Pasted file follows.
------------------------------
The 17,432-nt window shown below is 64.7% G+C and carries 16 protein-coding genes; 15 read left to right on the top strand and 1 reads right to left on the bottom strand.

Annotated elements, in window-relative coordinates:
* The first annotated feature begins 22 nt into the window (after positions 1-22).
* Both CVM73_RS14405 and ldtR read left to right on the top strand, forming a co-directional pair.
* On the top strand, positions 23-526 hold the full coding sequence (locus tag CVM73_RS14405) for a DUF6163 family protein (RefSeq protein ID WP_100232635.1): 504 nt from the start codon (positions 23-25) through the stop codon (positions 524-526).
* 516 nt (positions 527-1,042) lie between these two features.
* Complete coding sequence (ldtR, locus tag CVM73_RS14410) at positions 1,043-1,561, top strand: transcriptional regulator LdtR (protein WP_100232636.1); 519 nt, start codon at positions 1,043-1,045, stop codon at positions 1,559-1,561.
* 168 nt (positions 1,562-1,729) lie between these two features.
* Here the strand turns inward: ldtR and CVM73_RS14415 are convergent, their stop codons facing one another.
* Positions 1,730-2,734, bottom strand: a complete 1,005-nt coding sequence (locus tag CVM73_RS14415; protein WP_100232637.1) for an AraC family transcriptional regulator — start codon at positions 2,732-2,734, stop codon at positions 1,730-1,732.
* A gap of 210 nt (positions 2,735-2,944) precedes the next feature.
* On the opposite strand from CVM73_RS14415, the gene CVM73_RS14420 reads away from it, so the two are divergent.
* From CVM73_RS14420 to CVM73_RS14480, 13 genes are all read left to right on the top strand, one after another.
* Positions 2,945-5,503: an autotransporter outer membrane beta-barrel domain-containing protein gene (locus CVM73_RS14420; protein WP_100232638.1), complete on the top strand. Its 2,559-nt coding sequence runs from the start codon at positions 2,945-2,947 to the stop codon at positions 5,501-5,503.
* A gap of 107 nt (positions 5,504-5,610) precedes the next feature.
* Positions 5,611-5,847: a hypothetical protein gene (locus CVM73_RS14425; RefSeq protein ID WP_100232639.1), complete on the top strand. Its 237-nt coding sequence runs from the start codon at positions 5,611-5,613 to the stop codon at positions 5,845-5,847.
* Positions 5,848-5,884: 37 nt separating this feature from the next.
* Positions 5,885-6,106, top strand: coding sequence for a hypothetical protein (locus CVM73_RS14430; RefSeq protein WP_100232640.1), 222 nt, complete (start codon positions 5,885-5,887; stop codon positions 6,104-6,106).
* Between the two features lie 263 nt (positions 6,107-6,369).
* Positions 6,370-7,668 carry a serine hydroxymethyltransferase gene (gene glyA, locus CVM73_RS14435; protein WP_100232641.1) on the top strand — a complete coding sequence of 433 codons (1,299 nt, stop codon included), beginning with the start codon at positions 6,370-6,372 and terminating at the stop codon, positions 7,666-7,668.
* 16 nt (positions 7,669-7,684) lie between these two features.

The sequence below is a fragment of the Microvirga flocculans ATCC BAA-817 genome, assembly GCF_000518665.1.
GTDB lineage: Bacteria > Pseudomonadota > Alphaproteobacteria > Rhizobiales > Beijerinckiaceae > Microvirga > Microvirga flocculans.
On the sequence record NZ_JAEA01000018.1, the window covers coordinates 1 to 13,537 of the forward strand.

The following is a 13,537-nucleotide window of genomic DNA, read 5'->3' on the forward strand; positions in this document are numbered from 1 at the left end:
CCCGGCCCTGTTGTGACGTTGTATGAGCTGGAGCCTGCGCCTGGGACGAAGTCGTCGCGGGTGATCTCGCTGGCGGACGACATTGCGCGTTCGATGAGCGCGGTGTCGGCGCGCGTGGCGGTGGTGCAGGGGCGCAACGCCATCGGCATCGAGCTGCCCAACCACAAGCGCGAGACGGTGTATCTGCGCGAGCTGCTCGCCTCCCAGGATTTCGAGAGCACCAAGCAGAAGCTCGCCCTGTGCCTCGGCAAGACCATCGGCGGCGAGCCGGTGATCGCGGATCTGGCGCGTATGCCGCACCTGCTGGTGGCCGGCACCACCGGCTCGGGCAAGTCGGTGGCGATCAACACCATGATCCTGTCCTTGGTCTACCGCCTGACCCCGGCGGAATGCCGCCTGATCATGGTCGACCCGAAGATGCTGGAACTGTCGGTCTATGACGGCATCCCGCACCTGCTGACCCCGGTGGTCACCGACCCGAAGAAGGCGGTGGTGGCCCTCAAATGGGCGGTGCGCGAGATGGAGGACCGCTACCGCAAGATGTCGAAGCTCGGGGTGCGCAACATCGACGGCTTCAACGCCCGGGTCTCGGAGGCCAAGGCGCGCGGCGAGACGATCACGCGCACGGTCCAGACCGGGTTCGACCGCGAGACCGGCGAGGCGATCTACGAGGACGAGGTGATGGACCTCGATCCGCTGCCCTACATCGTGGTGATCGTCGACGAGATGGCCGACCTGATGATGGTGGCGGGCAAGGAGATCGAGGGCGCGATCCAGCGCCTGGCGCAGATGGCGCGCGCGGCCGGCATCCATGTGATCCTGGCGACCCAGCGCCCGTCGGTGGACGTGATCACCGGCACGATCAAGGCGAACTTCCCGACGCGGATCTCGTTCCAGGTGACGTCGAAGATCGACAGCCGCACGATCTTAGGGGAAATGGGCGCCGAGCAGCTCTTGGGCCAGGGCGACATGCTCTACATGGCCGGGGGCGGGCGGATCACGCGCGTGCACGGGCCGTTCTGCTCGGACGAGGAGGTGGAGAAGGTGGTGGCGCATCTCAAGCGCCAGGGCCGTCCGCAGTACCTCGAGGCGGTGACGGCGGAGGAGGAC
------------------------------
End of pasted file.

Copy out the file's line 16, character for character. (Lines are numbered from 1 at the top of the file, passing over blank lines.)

* Positions 5,611-5,847: a hypothetical protein gene (locus CVM73_RS14425; RefSeq protein ID WP_100232639.1), complete on the top strand. Its 237-nt coding sequence runs from the start codon at positions 5,611-5,613 to the stop codon at positions 5,845-5,847.